Natalie Dosmond '21
Sacred Heart Greenwich welcomed Dr. Tess Caswell, Spacewalk Operations Engineer at KBR, Incorporated, November 20 to speak to Upper School students over Zoom about how her passion for engineering, geology, and space exploration led to her career. After working in the commercial space exploration sphere at Blue Origin for two years as the lead capsule controller, Dr. Caswell now uses her engineering skills in conjunction with the National Aeronautics and Space Administration (NASA) to teach astronauts how to perform spacewalks.
Dr. Caswell’s interest in space began when she attended a space camp at the age of 12. From there, she decided to focus primarily on engineering in order to achieve her dream of working in the space exploration field.
“When I was a kid, I met a couple of astronauts and they told me that if I also wanted to go to space, I should become an engineer,” Dr. Caswell said. “I also did internships in a variety of different places. I just worked on a whole bunch of different projects and sampled the different things that are available to someone who wants to work in aerospace and really just got a taste of what I might want to be when I grow up.”
Dr. Caswell earned a Bachelor of Science degree in Mechanical Engineering from the University of Alaska Fairbanks. As the university is the only one in the world with its own sounding rocket launch facility, Dr. Caswell was able to conduct in-depth research throughout her undergraduate career and even participate in a rocket launch as a senior. She then went on to study geological sciences at Brown University, where she realized her passion for scientific discoveries as well as space exploration.
Astronauts conduct spacewalks for NASA in order to explore possible new locations and test out new equipment, such as spacesuits and tools. Oftentimes, spacewalks, specifically in orbit, allow astronauts to repair, upgrade, or build technology, such as the International Space Station (ISS). From 2009 to 2012, Dr. Caswell provided planning and support for the Environmental and Thermal Operating Systems (ETHOS) in Mission Control for the ISS.
In her current position at NASA’s Johnson Space Center located in Houston, Texas, Dr. Caswell plans out spacewalks and trains astronauts how to perform them safely. During training, the astronauts practice in various different environments, using mockups, virtual reality, classrooms, and underwater facilities, like the Neutral Buoyancy Laboratory (NBL).
“We have continued to learn and grow as spacewalkers,” Dr. Caswell said. “We have done spacewalks on the moon as part of the Apollo program and then over the years we have transitioned to doing spacewalks in Earth orbit. At this point, we have literally done hundreds of spacewalks. So, we are starting to get fairly good at doing spacewalks in Earth orbit for a variety of purposes, from saving the Hubble Space Telescope to installing new windows on the International Space Station.”
With the new age of space exploration, problems may arise that astronauts need to address quickly with critical thinking. As a result, Dr. Caswell teaches the astronauts a wide range of general skills so that they are prepared to perform whatever tasks come their way whilst they are in orbit. Dr. Caswell notes that the main advantage of humans going up into space themselves, as opposed to robots or machines, is that well-trained astronauts are able to think critically and adapt to any given situation.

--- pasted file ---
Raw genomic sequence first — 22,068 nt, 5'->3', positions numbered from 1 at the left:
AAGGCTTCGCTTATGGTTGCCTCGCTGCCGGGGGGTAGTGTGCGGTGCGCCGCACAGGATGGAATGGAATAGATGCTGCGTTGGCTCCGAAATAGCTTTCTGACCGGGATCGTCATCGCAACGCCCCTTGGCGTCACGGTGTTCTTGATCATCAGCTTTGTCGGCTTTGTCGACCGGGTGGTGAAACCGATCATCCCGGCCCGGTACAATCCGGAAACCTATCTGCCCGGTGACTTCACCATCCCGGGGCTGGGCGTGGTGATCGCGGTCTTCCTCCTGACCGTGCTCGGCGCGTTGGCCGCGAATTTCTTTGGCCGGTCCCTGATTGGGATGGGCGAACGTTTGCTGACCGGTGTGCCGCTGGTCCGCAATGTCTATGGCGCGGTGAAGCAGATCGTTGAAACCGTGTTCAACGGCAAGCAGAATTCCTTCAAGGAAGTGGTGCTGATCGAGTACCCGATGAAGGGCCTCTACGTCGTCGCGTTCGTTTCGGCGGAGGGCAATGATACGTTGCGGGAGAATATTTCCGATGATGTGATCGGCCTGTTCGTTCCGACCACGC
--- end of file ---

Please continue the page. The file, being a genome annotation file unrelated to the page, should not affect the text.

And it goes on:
“Humans can, in addition to moving quickly and making a lot of scientific progress, can also solve problems and keep the mission going safely,” Dr. Caswell said. “So, that is why we are teaching our current class of astronauts, the ones who were just hired a couple of years ago, to work on the moon, to go out into the field, and to explore, not just do work.”
During her virtual visit at Sacred Heart, students from the Advanced Placement (AP) Physics class were able to ask Dr. Caswell questions about her experiences with training astronauts and spacewalks. Senior Piper Gilbert, a member of the class, met Dr. Caswell through Sacred Heart’s International Business Machines (IBM) and NASA partnership. As an aspiring astronaut, Piper has since been able to ask Dr. Caswell about her experience in the field and to learn what her future career might look like.
“In my time with Dr. Caswell, I asked a lot about her career and how she got to where she is today through studies, internships, and jobs,” Piper said. “I talked with her about her path, why she chose the field she did, and what she’s passionate about. I learned primarily about the resilience and dedication it takes to advance in such a scientific and flourishing field.”
Piper welcomed the opportunity to hear Dr. Caswell, a woman in the Science, Technology, Engineering, and Mathematics (STEM) field, speak to the Upper School about her career. She notes how it is especially important for the young women in the Sacred Heart community to gain exposure to many different professional fields, especially those that are historically male-dominated.
“Women, especially young women, are often insecure about their abilities and passions,” Piper said. “I think it’s so important for our community to be exposed to women with careers in a heavily male-dominated field—it’s encouraging and inspiring to know that other women have gone before us and subverted the ingrained expectations. It’s a reminder to all of us, especially the younger girls, that they shouldn’t listen to anyone who tells them they can’t or shouldn’t do something, just because they’re women.”
Featured Image by Natalie Dosmond ’21